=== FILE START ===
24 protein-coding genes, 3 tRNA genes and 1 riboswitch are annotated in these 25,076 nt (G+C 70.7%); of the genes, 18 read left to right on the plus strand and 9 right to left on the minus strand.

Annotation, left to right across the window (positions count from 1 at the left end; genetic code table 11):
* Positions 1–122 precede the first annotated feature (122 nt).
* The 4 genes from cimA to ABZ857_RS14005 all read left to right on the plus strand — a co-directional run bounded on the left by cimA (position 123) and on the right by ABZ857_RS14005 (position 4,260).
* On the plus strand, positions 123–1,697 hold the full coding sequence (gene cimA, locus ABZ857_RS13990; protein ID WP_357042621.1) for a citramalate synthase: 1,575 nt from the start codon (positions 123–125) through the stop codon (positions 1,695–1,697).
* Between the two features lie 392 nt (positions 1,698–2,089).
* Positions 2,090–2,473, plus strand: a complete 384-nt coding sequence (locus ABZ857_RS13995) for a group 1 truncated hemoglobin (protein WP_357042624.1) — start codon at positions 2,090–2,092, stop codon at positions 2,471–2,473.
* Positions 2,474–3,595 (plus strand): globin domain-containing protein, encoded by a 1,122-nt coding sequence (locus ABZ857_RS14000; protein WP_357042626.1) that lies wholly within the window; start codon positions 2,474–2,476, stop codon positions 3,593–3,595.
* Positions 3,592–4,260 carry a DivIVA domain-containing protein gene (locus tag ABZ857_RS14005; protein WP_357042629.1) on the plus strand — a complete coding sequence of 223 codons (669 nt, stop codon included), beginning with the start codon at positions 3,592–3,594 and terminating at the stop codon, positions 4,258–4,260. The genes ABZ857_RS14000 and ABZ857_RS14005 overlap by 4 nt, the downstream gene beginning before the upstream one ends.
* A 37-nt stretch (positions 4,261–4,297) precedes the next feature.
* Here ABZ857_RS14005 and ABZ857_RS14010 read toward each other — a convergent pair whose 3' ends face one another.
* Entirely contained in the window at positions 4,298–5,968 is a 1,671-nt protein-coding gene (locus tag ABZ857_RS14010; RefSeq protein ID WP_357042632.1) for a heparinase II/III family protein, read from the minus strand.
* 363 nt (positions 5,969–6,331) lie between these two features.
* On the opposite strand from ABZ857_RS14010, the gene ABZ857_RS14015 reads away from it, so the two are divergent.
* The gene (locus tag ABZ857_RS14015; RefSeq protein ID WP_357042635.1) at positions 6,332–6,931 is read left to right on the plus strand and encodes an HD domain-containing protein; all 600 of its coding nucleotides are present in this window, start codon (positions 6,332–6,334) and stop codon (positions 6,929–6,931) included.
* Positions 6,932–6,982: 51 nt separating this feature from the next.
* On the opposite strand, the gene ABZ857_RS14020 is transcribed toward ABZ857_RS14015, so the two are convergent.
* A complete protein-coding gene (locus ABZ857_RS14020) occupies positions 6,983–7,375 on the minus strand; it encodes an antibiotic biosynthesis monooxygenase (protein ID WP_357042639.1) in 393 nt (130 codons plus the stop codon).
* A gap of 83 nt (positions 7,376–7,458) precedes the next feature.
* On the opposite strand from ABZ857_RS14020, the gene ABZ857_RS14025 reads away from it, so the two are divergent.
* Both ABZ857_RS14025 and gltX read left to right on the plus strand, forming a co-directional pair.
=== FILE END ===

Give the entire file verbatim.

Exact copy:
24 protein-coding genes, 3 tRNA genes and 1 riboswitch are annotated in these 25,076 nt (G+C 70.7%); of the genes, 18 read left to right on the plus strand and 9 right to left on the minus strand.

Annotation, left to right across the window (positions count from 1 at the left end; genetic code table 11):
* Positions 1–122 precede the first annotated feature (122 nt).
* The 4 genes from cimA to ABZ857_RS14005 all read left to right on the plus strand — a co-directional run bounded on the left by cimA (position 123) and on the right by ABZ857_RS14005 (position 4,260).
* On the plus strand, positions 123–1,697 hold the full coding sequence (gene cimA, locus ABZ857_RS13990; protein ID WP_357042621.1) for a citramalate synthase: 1,575 nt from the start codon (positions 123–125) through the stop codon (positions 1,695–1,697).
* Between the two features lie 392 nt (positions 1,698–2,089).
* Positions 2,090–2,473, plus strand: a complete 384-nt coding sequence (locus ABZ857_RS13995) for a group 1 truncated hemoglobin (protein WP_357042624.1) — start codon at positions 2,090–2,092, stop codon at positions 2,471–2,473.
* Positions 2,474–3,595 (plus strand): globin domain-containing protein, encoded by a 1,122-nt coding sequence (locus ABZ857_RS14000; protein WP_357042626.1) that lies wholly within the window; start codon positions 2,474–2,476, stop codon positions 3,593–3,595.
* Positions 3,592–4,260 carry a DivIVA domain-containing protein gene (locus tag ABZ857_RS14005; protein WP_357042629.1) on the plus strand — a complete coding sequence of 223 codons (669 nt, stop codon included), beginning with the start codon at positions 3,592–3,594 and terminating at the stop codon, positions 4,258–4,260. The genes ABZ857_RS14000 and ABZ857_RS14005 overlap by 4 nt, the downstream gene beginning before the upstream one ends.
* A 37-nt stretch (positions 4,261–4,297) precedes the next feature.
* Here ABZ857_RS14005 and ABZ857_RS14010 read toward each other — a convergent pair whose 3' ends face one another.
* Entirely contained in the window at positions 4,298–5,968 is a 1,671-nt protein-coding gene (locus tag ABZ857_RS14010; RefSeq protein ID WP_357042632.1) for a heparinase II/III family protein, read from the minus strand.
* 363 nt (positions 5,969–6,331) lie between these two features.
* On the opposite strand from ABZ857_RS14010, the gene ABZ857_RS14015 reads away from it, so the two are divergent.
* The gene (locus tag ABZ857_RS14015; RefSeq protein ID WP_357042635.1) at positions 6,332–6,931 is read left to right on the plus strand and encodes an HD domain-containing protein; all 600 of its coding nucleotides are present in this window, start codon (positions 6,332–6,334) and stop codon (positions 6,929–6,931) included.
* Positions 6,932–6,982: 51 nt separating this feature from the next.
* On the opposite strand, the gene ABZ857_RS14020 is transcribed toward ABZ857_RS14015, so the two are convergent.
* A complete protein-coding gene (locus ABZ857_RS14020) occupies positions 6,983–7,375 on the minus strand; it encodes an antibiotic biosynthesis monooxygenase (protein ID WP_357042639.1) in 393 nt (130 codons plus the stop codon).
* A gap of 83 nt (positions 7,376–7,458) precedes the next feature.
* On the opposite strand from ABZ857_RS14020, the gene ABZ857_RS14025 reads away from it, so the two are divergent.
* Both ABZ857_RS14025 and gltX read left to right on the plus strand, forming a co-directional pair.